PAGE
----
Notice in this description, the design is applied last, rather than first as Ms. Raissnia’s Persian felter does it.

In addition to tying an incipient felt behind you on a horse and riding for two days to give it the pummeling that produces more finished felt, there are several other methods used.

The one with which I was most familiar prior to seeing the video that Ms. Raissnia and her husband have produced, is that used frequently among Turkmen. Here from the “Nomads of Eurasia” volume are two photos of Turkmen women making felt.

The first shows them arranging the patterning layer on a mat (design first, and on bottom, like the Persian felter).

The photo below is of a number of Turkmen women on knees and forearms, kneading and rolling and rerolling a larger felt.

This method is the one that dominated my “picture” of felting before seeing the Persian felter at work in the video tape. A relatively large number of women working side by side in this posture.

Here is a method that appears to require only two and a rope arrangement.

Apparently this man and woman can roll this piece of felt-in-the-making back and forth between them by pulling on the ropes.

Here, below, is an image of four Kirghiz women making a felt piece. This appears to be of the applique variety.

I have also taken one image of the old felter at work from Ms. Raissnia’s initial salon essay for comparison and comment. I have lightened this image so that you can see the detail in it.

I am unsure of this gentleman’s age, but I’m guessing he’s at least in his 60s. He is in this photo, rolling and pummeling the felt he is making entirely by himself by “dancing” on it in his barefeet. He holds what appears to be a cane for support, but believe me, this man is in good physical shape. He does the rolling, balancing dance supported only slightly by this “cane” for what seems like a very long time in the video. His matter-of-fact skill and physical stamina are remarkable. To see him work alone like this violated seriously my previous pictures of how felting is done.

One further quote from Barber about felt:

“Nomads use felt not just for its convenience of manufacture. More important, it can be made so dense as to be nearly impervious to wind and water, yet it is far lighter than other waterproof materials like wood and metal. The herders spread great sheets of felt over light frameworks to produce their famous round tents, or yurts…and they use it for flooring (rugs), bedding, luggage, saddle gear, hats, cloaks, and other clothing. They even use it to make dishes for solid foods and padded carrying cases for the china cups used to drink. Along with horse riding, felt made Eurasian nomadic way of life possible.”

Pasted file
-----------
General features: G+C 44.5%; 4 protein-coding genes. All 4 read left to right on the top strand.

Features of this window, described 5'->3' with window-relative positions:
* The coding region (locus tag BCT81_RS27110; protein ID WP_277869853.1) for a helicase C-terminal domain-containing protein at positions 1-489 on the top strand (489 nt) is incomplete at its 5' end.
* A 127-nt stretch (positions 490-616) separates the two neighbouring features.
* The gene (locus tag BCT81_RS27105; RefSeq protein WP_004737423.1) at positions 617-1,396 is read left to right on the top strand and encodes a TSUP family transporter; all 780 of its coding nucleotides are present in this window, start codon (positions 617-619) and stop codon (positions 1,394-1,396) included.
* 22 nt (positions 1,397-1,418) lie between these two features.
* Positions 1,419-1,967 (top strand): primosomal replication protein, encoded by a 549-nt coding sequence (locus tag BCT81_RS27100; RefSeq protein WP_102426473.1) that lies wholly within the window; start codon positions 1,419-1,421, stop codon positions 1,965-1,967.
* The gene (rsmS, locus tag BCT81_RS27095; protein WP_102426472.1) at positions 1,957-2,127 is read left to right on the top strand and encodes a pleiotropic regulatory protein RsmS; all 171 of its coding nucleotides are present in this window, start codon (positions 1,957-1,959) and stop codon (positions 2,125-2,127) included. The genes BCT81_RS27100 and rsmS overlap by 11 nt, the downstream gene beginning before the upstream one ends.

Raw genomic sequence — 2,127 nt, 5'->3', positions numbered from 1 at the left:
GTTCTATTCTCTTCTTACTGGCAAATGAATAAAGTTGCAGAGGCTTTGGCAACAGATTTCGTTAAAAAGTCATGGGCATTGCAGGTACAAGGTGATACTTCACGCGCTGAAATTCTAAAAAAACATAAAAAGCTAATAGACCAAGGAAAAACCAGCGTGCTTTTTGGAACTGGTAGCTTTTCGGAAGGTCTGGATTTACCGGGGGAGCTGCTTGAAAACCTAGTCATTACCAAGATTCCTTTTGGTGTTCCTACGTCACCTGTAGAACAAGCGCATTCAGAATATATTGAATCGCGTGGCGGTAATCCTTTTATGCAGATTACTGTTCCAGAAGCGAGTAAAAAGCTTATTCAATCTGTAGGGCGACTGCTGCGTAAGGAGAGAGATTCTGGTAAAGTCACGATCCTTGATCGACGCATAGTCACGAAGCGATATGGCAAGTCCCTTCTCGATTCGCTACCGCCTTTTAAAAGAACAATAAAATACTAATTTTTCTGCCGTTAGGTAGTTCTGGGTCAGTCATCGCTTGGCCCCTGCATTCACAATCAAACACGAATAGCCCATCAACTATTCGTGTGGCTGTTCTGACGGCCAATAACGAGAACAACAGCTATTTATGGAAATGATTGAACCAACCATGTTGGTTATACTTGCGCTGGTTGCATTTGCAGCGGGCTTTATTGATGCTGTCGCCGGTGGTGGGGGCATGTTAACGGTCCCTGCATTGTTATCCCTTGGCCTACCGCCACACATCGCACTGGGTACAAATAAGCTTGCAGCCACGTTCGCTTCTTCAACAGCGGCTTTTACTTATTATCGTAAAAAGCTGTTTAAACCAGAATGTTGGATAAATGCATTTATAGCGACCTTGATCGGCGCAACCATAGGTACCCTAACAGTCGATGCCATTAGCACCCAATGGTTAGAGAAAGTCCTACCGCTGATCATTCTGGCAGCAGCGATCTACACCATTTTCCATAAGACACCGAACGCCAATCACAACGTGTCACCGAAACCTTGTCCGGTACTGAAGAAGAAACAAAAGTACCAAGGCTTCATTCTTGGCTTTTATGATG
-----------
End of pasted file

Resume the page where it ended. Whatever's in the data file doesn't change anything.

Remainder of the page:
R. John Howe

Posted by Michael_Wendorf on 12-29-2003 08:03 AM:

Turkish felt maker


In Hali 120 beginning at page 135 there is an article on a modern felt maker in Anatolia - Mehmet Girgic in Konya. Much like Iran, felt making in Turkey appears to be a dying art - no pun intended. According to this article felt making was controlled by guilds as early as the 16th century with each town having its guild. This guild system has declined. Only family workshops still exist - I guess you have to go to one of these if you wish a fashionable Anatolian shepard's coat - as I do.

In any event there are several photos of felts being made and a discussion of some of the modern designs and the dye process used by this family workshop in Konya. They appear to use the rolled pattern technique.

Regards, Michael Wendorf

Posted by R. John Howe on 12-30-2003 07:44 AM:

Related Images

Dear folks -

My thanks, again, to Michael Wendorf for assiduously digging out and attracting our attention to some very useful information on felts.

Here are the images from this short Hali article.

I'm impressed with the crispness and detail of these designs.

Mehmet Girgic and his family seem to have partly mechanized felting processes. The article indicates that they sometime employ a "kicking machine" to do the pounding and turn, but also so this manually themselves. When they do the kicking and rolling manually they chant as we have seen that other felters do. The manual process produces the needed result more quickly but, of course, with more effort. They also report using a "centrifugal spinner" to remove water before drying.

I have seen photos of the felt shepherds' coats that Michael mentions but had not previously seen one with designs such as this one:

If Michael is successful in pursuing one before the Seattle ACOR, he will be an instant strong competitor at the traditional costume party.

Note: If you look at this article, note that it is actually split up a bit. There is some kind of mis-sequencing of pages in this issue of Hali that separates the beginning of this article from its ending section with another on kilims.


R. John Howe